Background: studies have shown that milk and dairy consumption in adulthood have beneficial effects on health.
Methods: we examined the impact of childhood and adult diet on physical performance at age 63-86 years. The Boyd Orr cohort (n = 405) is a 65-year prospective study of children who took part in a 1930's survey; the Caerphilly Prospective Study (CaPS; n = 1,195) provides data from mid-life to old age. We hypothesised that higher intakes of childhood and adult milk, calcium, protein, fat and energy would be associated with a better performance.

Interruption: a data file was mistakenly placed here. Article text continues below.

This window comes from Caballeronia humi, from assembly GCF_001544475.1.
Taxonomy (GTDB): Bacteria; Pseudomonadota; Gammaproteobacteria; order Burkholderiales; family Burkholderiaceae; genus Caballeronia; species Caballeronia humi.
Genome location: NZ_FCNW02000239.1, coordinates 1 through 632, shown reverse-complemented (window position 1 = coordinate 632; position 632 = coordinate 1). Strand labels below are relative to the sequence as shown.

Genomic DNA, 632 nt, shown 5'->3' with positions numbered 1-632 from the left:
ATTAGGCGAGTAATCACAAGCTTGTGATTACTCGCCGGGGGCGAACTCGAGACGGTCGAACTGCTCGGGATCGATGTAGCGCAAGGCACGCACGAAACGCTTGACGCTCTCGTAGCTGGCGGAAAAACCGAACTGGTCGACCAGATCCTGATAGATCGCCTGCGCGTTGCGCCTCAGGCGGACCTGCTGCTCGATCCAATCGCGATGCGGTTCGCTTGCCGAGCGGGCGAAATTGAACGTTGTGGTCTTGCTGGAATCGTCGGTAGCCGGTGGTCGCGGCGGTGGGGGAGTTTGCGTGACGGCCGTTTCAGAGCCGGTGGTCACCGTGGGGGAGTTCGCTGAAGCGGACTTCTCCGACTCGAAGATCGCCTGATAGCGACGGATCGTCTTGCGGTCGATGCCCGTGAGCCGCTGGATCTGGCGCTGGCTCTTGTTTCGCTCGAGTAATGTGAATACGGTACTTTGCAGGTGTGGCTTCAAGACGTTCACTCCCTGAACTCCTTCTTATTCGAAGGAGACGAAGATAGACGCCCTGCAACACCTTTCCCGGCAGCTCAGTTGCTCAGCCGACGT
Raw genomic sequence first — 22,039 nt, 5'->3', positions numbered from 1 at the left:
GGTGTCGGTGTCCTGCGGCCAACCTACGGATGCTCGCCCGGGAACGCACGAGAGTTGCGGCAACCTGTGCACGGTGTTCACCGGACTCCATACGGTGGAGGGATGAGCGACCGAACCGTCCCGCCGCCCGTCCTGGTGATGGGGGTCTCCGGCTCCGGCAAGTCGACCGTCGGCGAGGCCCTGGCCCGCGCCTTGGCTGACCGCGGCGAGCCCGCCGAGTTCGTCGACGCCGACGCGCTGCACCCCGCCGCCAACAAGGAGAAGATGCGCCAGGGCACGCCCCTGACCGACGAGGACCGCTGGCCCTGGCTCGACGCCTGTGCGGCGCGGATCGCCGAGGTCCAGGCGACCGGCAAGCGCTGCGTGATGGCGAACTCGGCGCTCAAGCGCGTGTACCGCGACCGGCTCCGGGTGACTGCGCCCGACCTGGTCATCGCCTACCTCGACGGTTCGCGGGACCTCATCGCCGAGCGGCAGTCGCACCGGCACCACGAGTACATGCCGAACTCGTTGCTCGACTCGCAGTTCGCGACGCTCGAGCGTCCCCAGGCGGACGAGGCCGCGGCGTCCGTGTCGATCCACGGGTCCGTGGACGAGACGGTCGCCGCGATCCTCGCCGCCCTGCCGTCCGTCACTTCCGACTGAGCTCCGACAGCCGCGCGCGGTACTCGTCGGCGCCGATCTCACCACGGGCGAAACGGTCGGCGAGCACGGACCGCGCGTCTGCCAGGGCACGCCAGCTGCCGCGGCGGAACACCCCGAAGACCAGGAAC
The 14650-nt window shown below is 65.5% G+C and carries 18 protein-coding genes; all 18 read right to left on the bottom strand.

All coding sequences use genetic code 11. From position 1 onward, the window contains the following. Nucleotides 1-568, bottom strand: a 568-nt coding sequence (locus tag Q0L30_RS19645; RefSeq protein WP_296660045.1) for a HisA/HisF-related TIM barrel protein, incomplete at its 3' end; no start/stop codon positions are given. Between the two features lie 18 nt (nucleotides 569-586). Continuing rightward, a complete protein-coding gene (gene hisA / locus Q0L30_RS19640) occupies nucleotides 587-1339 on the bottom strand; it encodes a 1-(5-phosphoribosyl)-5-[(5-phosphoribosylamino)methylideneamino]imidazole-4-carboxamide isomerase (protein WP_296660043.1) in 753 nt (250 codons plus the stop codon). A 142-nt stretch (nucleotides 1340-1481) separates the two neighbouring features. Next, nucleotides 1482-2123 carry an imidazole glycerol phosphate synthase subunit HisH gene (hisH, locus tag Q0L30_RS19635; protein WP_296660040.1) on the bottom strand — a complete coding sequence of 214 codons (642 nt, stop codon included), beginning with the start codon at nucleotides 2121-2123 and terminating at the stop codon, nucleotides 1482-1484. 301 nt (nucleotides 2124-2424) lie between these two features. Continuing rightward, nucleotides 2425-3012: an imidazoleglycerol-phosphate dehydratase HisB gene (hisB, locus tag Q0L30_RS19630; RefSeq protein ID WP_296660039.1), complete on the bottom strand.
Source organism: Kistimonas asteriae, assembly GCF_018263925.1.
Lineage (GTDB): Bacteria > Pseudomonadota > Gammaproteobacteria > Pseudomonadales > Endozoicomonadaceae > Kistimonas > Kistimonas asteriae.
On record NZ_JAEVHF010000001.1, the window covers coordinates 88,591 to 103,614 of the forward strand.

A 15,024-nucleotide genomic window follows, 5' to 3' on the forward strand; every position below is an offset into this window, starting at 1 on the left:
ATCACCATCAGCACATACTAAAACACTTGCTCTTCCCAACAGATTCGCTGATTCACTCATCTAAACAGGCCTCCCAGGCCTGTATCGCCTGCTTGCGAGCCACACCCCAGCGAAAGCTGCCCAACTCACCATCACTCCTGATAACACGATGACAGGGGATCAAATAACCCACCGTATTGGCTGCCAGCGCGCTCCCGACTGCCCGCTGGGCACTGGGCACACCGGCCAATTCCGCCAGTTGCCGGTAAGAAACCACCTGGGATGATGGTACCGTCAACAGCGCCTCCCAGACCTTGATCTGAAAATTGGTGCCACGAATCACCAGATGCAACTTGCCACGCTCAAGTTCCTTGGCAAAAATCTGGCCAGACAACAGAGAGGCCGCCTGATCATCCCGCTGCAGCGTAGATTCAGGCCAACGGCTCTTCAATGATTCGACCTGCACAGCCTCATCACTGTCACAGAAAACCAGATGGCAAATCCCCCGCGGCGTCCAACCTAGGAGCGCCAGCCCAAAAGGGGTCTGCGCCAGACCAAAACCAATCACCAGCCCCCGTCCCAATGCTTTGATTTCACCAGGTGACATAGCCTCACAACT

Results: in fully adjusted models, a standard deviation (SD) increase in natural log-transformed childhood milk intake was associated with 5% faster walking times from the get-up and go test in Boyd Orr (95% CI: 1 to 9) and 25% lower odds of poor balance (OR: 0.75; 0.55 to 1.02). Childhood calcium intake was positively associated with walking times (4% faster per SD; 0 to 8) and a higher protein intake was associated with lower odds of poor balance (OR: 0.71; 0.54 to 0.92). In adulthood, protein intake was positively associated with walking times (2% faster per SD; 1 to 3; Boyd Orr and CaPS pooled data).
Conclusion: this is the first study to show positive associations of childhood milk intake with physical performance in old age.